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On Jan. 15, the Supreme Court of Canada will decide whether the nomination of Justice Marc Nadon was legal. Until then, he is banned from the court and not giving interviews. (Adrian Wyld/The Canadian Press, photo illustration The Globe and Mail)
On Jan. 15, the Supreme Court of Canada will decide whether the nomination of Justice Marc Nadon was legal. Until then, he is banned from the court and not giving interviews. (Adrian Wyld/The Canadian Press, photo illustration The Globe and Mail)

What Justice Nadon’s appointment says about the Supreme Court’s future Add to ...

Judges in several provinces have also refused to order some offenders to pay the mandatory Victim Fine Surcharge, a financial penalty that goes to victim services. Appeals are under way that could eventually reach the Supreme Court.

Now, with big constitutional challenges ahead – on mandatory minimum sentences, for example – judges have another opportunity to use their discretion in ways that may be at odds with the government.

‘Forbidden areas’

The answer for Mr. Harper may be to find his own rebels, stubbornly independent jurists ready to stand up for conservative principle.

Justice Nadon certainly marked himself as a potential outlier four years ago in the case of Omar Khadr.

Canadian Omar Khadr was 15 when he was captured in Afghanistan after a battle with U.S. soldiers, and accused of the war crime of murder. The United States jailed him at Guantanamo Bay, its naval base in Cuba. Canadian officials who visited him when he was still a minor interrogated him with no lawyer present to advise him, and turned over what they gleaned to his captors.

Thirteen Canadian judges ultimately heard the case – one from the Federal Court’s trial division, three from the appeal division and nine from the Supreme Court. They had two key questions to answer: Did Canada violate Mr. Khadr’s constitutional rights, and if so, must the government demand his repatriation? The court unanimously answered yes to the first question, and no to the second.

On interrogating a teenager without counsel present, and turning information over to his jailers, the court said: “[This behaviour] offends the most basic Canadian standards about the treatment of detained youth suspects.”

Only one judge called Canada nearly blameless: Justice Nadon. Foreign policy, he wrote in a stylish and confident defence, is one of “the forbidden areas” in which judges have no right to question government.

Clearly he was no bleeding heart. He had nerve. And he was on the government’s side.

No creativity required

When a prime minister, any prime minister, appoints a judge, criticism is usually muted. Law professors may worry that their students won’t get clerkships at the Supreme Court if they are seen deploring a judge’s limited capacities. The leading lights of the bar may worry about appearing before the man or woman they criticize. Or perhaps the Canadian legal community is just too clubby for harsh words.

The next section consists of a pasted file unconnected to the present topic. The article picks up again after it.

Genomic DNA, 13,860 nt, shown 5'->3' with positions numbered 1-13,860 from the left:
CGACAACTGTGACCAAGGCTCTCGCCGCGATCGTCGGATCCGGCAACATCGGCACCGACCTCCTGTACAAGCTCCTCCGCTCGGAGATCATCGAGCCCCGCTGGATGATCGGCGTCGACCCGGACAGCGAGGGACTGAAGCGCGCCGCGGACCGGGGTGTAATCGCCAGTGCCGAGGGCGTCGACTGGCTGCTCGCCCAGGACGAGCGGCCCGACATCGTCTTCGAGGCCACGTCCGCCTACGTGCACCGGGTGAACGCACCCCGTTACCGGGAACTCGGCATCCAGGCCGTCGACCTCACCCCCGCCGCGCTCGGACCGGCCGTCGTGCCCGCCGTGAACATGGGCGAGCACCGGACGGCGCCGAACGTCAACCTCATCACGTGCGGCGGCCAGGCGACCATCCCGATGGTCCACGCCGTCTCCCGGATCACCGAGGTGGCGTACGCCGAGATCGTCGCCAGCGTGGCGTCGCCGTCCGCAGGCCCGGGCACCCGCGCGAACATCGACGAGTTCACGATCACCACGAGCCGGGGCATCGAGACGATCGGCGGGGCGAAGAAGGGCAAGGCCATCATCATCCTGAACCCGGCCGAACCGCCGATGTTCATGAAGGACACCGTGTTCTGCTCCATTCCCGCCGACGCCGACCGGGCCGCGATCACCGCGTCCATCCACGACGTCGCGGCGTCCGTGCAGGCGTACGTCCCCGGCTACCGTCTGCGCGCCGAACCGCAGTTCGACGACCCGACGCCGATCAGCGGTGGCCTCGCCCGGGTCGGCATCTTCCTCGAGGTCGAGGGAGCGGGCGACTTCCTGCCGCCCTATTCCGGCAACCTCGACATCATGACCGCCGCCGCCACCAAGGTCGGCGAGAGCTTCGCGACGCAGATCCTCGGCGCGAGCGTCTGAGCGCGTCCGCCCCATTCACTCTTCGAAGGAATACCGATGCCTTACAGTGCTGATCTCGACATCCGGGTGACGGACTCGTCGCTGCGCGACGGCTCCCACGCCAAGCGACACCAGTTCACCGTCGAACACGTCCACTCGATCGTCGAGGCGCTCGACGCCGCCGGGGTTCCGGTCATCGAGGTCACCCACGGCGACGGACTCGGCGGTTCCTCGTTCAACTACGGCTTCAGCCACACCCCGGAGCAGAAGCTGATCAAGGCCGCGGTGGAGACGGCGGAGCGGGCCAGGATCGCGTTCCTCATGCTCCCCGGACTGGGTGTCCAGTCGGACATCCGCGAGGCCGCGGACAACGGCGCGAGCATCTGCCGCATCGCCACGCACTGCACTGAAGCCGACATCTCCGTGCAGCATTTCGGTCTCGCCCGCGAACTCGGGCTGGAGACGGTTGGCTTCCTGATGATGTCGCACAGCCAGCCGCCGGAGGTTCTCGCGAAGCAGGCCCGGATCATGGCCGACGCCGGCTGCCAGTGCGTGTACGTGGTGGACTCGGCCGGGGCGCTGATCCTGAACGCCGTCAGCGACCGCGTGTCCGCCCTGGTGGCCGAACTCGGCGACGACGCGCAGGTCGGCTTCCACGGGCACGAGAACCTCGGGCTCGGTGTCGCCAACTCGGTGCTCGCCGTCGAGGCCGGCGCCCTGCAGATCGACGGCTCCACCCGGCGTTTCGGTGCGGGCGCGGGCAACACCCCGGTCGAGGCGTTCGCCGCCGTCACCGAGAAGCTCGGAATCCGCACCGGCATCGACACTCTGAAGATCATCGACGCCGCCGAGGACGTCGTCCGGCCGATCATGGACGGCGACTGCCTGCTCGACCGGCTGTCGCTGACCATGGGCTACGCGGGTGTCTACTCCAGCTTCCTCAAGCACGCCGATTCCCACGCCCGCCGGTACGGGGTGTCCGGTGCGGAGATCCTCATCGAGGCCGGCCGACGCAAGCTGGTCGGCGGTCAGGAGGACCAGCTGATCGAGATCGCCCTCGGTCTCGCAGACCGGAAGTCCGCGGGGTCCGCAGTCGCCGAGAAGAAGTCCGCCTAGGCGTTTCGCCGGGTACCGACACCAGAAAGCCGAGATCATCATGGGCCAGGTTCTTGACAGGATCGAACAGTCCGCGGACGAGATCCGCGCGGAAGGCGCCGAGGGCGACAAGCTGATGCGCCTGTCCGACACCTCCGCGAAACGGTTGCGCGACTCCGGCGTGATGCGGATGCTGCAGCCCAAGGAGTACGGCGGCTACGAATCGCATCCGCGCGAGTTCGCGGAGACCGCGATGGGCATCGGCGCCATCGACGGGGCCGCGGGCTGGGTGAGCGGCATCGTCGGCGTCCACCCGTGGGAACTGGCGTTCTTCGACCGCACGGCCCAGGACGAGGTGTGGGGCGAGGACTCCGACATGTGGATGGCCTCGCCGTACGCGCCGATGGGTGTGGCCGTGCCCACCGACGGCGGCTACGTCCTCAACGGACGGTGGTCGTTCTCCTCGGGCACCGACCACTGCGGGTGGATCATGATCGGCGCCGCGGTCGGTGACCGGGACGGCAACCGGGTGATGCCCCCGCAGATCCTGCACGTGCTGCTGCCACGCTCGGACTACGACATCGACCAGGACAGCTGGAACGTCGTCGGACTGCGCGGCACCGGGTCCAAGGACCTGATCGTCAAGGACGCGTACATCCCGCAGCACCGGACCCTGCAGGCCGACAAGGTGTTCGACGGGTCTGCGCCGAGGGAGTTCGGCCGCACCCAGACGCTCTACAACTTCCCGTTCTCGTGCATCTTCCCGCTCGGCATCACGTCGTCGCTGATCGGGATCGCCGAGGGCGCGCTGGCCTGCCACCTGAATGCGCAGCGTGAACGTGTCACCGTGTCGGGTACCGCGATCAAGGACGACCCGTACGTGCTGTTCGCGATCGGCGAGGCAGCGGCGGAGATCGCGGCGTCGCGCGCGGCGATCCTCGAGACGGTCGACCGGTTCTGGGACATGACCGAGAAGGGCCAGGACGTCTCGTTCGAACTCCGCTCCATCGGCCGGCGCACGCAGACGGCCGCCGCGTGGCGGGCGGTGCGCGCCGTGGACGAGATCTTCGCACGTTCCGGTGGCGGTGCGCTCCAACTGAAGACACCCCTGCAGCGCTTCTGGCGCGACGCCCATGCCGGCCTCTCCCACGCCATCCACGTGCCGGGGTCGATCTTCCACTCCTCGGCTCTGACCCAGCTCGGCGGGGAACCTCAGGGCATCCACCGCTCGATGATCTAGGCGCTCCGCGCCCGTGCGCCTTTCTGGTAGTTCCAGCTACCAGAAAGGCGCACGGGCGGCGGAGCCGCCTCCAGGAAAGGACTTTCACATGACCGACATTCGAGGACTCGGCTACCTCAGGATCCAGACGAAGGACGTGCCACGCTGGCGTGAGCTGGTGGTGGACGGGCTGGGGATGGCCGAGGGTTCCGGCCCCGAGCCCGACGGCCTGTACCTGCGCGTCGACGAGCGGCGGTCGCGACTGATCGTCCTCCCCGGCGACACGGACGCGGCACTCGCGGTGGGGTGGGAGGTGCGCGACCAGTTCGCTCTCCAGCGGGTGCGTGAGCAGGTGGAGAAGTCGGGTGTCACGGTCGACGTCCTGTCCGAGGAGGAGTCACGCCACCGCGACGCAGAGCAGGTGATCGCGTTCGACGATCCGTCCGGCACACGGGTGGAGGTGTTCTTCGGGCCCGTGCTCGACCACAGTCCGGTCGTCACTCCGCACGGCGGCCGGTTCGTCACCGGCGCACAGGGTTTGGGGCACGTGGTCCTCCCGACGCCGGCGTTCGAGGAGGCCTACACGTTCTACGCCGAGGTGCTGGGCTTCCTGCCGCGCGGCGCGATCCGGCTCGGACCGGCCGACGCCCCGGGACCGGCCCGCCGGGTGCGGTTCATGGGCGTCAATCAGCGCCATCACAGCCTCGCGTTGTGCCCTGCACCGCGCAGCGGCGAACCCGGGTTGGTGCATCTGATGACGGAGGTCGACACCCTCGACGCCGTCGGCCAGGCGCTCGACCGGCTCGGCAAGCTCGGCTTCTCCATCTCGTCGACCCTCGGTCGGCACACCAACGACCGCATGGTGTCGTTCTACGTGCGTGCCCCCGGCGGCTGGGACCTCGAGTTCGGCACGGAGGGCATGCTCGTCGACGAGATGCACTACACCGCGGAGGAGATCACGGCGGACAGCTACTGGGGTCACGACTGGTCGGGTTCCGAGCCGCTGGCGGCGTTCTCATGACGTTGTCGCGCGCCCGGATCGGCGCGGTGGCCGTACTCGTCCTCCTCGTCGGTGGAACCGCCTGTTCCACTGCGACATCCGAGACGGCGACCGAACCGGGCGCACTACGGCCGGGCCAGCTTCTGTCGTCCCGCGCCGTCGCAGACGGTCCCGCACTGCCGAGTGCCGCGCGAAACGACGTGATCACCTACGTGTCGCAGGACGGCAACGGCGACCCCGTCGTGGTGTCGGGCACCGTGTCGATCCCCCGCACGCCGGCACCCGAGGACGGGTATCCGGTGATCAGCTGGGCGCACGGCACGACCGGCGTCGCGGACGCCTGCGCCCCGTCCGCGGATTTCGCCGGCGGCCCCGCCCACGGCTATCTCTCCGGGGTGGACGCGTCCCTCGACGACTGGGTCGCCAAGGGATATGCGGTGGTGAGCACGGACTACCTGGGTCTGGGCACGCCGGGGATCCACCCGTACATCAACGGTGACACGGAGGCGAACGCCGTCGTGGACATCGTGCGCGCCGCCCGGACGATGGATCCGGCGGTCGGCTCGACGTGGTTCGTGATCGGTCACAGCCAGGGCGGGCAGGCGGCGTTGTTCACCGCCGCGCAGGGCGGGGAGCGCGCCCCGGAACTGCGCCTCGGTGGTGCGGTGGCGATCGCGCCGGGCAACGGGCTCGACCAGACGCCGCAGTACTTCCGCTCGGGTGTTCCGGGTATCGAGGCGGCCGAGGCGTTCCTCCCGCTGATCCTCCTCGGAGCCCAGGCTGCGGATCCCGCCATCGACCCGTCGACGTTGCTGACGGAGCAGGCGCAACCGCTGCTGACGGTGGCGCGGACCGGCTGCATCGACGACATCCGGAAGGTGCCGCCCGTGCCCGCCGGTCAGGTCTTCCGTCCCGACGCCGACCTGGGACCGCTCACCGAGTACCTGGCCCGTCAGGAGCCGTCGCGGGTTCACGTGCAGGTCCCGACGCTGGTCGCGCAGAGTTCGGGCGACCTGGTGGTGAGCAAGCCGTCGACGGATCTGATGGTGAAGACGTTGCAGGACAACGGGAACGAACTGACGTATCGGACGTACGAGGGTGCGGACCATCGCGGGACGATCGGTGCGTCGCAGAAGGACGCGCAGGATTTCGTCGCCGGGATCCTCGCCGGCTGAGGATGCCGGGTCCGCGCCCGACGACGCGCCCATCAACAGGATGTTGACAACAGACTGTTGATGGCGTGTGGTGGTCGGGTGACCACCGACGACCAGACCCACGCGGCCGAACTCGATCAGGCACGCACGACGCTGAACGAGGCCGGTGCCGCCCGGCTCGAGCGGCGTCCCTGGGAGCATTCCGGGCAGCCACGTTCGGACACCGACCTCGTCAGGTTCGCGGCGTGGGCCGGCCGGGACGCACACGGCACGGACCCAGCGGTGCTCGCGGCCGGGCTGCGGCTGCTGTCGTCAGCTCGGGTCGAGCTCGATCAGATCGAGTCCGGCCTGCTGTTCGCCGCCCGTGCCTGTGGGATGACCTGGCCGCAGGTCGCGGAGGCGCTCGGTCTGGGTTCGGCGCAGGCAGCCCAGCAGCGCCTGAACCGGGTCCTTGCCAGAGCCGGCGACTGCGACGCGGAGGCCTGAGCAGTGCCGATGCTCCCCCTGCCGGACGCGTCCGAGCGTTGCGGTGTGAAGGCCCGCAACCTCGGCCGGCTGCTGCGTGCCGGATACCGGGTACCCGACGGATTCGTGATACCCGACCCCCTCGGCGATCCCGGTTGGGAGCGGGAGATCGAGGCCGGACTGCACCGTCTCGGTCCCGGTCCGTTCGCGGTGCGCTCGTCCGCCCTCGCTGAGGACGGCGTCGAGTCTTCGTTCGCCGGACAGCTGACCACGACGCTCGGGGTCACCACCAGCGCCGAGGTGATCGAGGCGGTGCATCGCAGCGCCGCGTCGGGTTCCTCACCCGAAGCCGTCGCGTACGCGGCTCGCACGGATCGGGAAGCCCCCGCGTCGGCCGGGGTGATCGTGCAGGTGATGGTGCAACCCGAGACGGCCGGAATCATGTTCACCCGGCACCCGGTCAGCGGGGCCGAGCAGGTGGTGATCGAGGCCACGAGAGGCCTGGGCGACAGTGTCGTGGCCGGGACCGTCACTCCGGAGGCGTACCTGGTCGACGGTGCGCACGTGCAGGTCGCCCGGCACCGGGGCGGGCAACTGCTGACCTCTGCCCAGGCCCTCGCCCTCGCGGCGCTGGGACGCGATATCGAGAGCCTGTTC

Jamie Cameron, an Osgoode Hall law professor, says she has a rule not to comment publicly on the attributes of appointees – but she is breaking her rule this time.

“What the appointment shows is the Prime Minister’s lack of respect for the Supreme Court as an institution,” she says. “I feel very strongly that the orderly progression and evolution of the law requires a strong court – a court that’s capable and willing to demonstrate leadership. I think this appointment unquestionably weakens the court.”

For some observers, this is at least partly in line with the other appointments made by Mr. Harper. What unites all six of his Supreme Court appointees “is judicial restraint, or at least no evident tendencies towards judicial creativity, which has long been a sin Harper Conservatives have sought to stamp out,” says Bruce Ryder, a professor at Osgoode Hall Law School.

And although Mr. Harper has not appointed nearly as many Supreme Court judges as Pierre Trudeau, Brian Mulroney or Jean Chrétien, he has done enough to put his stamp on the law, and public policy, for years to come – and, some fear, to turn back the clock more than 30 years to pre-Charter of Rights days when the Supreme Court rarely stuck its neck out and had little prestige.

Even so, Mr. Harper’s appointees are capable of surprises. Justice Michael Moldaver of Ontario gave a controversial speech to the Criminal Lawyers Association in 2005 attacking defence lawyers who “trivialize and demean” the Charter of Rights. At the Supreme Court’s recent hearings on Senate reform, Justice Richard Wagner of Quebec repeatedly asked whether aboriginal peoples would have a say in changing Canada’s basic institutions.

Other appointees, such as Marshall Rothstein of Manitoba and Thomas Cromwell of Nova Scotia, are also widely viewed as strong judges.

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